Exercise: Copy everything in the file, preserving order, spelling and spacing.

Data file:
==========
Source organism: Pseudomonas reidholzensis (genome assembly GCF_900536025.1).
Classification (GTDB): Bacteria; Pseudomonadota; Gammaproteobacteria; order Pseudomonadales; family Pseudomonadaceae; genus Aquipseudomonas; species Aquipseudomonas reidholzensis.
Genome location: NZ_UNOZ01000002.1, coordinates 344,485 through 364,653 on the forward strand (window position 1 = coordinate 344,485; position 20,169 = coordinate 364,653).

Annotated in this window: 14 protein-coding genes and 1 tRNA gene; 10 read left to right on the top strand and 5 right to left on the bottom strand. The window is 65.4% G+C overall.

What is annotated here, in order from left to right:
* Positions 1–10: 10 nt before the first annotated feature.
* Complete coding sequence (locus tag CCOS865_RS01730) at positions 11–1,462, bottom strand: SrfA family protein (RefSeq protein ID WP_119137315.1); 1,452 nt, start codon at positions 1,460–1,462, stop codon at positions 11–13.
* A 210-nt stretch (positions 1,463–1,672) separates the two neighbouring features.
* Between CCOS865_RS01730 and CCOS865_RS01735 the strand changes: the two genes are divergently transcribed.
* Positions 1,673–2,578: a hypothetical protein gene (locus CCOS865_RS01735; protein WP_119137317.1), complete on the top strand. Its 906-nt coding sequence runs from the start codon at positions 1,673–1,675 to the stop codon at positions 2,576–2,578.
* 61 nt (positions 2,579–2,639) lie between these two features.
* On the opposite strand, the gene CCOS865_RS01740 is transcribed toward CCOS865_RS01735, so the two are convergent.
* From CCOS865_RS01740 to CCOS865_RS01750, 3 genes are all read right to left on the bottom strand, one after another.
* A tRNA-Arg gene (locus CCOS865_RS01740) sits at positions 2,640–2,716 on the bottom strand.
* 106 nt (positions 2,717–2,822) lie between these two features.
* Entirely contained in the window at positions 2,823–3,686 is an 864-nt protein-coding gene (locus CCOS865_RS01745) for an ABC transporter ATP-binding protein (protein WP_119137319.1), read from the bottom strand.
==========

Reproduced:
Source organism: Pseudomonas reidholzensis (genome assembly GCF_900536025.1).
Classification (GTDB): Bacteria; Pseudomonadota; Gammaproteobacteria; order Pseudomonadales; family Pseudomonadaceae; genus Aquipseudomonas; species Aquipseudomonas reidholzensis.
Genome location: NZ_UNOZ01000002.1, coordinates 344,485 through 364,653 on the forward strand (window position 1 = coordinate 344,485; position 20,169 = coordinate 364,653).

Annotated in this window: 14 protein-coding genes and 1 tRNA gene; 10 read left to right on the top strand and 5 right to left on the bottom strand. The window is 65.4% G+C overall.

What is annotated here, in order from left to right:
* Positions 1–10: 10 nt before the first annotated feature.
* Complete coding sequence (locus tag CCOS865_RS01730) at positions 11–1,462, bottom strand: SrfA family protein (RefSeq protein ID WP_119137315.1); 1,452 nt, start codon at positions 1,460–1,462, stop codon at positions 11–13.
* A 210-nt stretch (positions 1,463–1,672) separates the two neighbouring features.
* Between CCOS865_RS01730 and CCOS865_RS01735 the strand changes: the two genes are divergently transcribed.
* Positions 1,673–2,578: a hypothetical protein gene (locus CCOS865_RS01735; protein WP_119137317.1), complete on the top strand. Its 906-nt coding sequence runs from the start codon at positions 1,673–1,675 to the stop codon at positions 2,576–2,578.
* 61 nt (positions 2,579–2,639) lie between these two features.
* On the opposite strand, the gene CCOS865_RS01740 is transcribed toward CCOS865_RS01735, so the two are convergent.
* From CCOS865_RS01740 to CCOS865_RS01750, 3 genes are all read right to left on the bottom strand, one after another.
* A tRNA-Arg gene (locus CCOS865_RS01740) sits at positions 2,640–2,716 on the bottom strand.
* 106 nt (positions 2,717–2,822) lie between these two features.
* Entirely contained in the window at positions 2,823–3,686 is an 864-nt protein-coding gene (locus CCOS865_RS01745) for an ABC transporter ATP-binding protein (protein WP_119137319.1), read from the bottom strand.